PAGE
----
Armenians celebrate first Mass in more than a century in a church in Hrant Dink’s neighbourhood
Shut down in 1915, the Üç Horan church in Malatya laid dilapidated. Local authorities contributed to its renovation with public funds. The place of worship is located in the neighbourhood where the late journalist Hrant Dink grew up. He was killed in 2007. The church will see Masses, weddings and baptisms, but also serve as a cultural centre.
Istanbul (AsiaNews) – The Armenian Christian community celebrated a Mass for the first time in 106 years in a church in Malatya, eastern Turkey.
The place of worship is located in a neighbourhood where murdered journalist Hrant Dink grew up. The editor-in-chief of the Agos weekly was shot in front of the paper’s offices in Istanbul, in January 2007.
The official reopening ceremony was held last Saturday in the presence of the Armenian Patriarch of Turkey Sahak Maşalyan, Metropolitan Bishop Ğriğoriyos Melki Ürek of Adıyaman, the deputy patriarch and local civil authorities from.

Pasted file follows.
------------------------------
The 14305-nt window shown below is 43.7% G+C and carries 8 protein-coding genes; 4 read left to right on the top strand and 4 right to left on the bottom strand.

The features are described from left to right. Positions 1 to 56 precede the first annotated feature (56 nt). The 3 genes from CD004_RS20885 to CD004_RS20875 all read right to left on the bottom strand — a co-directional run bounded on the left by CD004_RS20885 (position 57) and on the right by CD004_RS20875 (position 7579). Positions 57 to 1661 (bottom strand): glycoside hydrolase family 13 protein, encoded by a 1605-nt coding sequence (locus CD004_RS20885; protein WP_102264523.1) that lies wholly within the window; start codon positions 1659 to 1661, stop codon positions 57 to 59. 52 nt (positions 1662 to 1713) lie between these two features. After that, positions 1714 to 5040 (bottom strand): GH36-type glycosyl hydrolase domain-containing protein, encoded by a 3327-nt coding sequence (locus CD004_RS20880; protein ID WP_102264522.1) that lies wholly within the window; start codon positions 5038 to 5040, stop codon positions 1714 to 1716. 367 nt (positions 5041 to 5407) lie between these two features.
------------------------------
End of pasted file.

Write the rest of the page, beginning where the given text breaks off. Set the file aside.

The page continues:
Closed in 1915, the Üç Horan church was inaccessible for over a century and was in dilapidated state until recently, so much so that it was feared that it might collapse.
HAY-DER, a Malatya-based Armenian cultural organisation, was able to restore the church and the baptistery to their ancient splendor.
Now, the local Armenian Christian community can use it to celebrate religious services, including masses, baptisms and weddings. When not used for worship, it will serve as a cultural centre.
The local administration contributed to the restoration work with public funds.
In his address, Patriarch Maşalyan called the reopening "a milestone for this region" and, for Armenians in particular, “a day of feast”.
Nuran Gezdirici, president of the Malatya Philanthropist Armenians Culture and Solidarity Association, said that she took “great pride” in restoring “Üç Horan, or Taş Horan as our Muslim neighbours call it”.
In her address, the Armenian leader paid tribute to journalist Hrant Dink who “grew up two streets away from the church”.
The first function after more than a century was attended by representatives of Armenian communities from across Turkey, who travelled to Matalya to share in a day of celebration.
This comes after recent episodes of anti-Christian intolerance, the last of which saw the desecration of graves and tombstones in a cemetery in Van province.
After the inauguration on Saturday, Church leaders celebrated the first Sunday liturgy yesterday.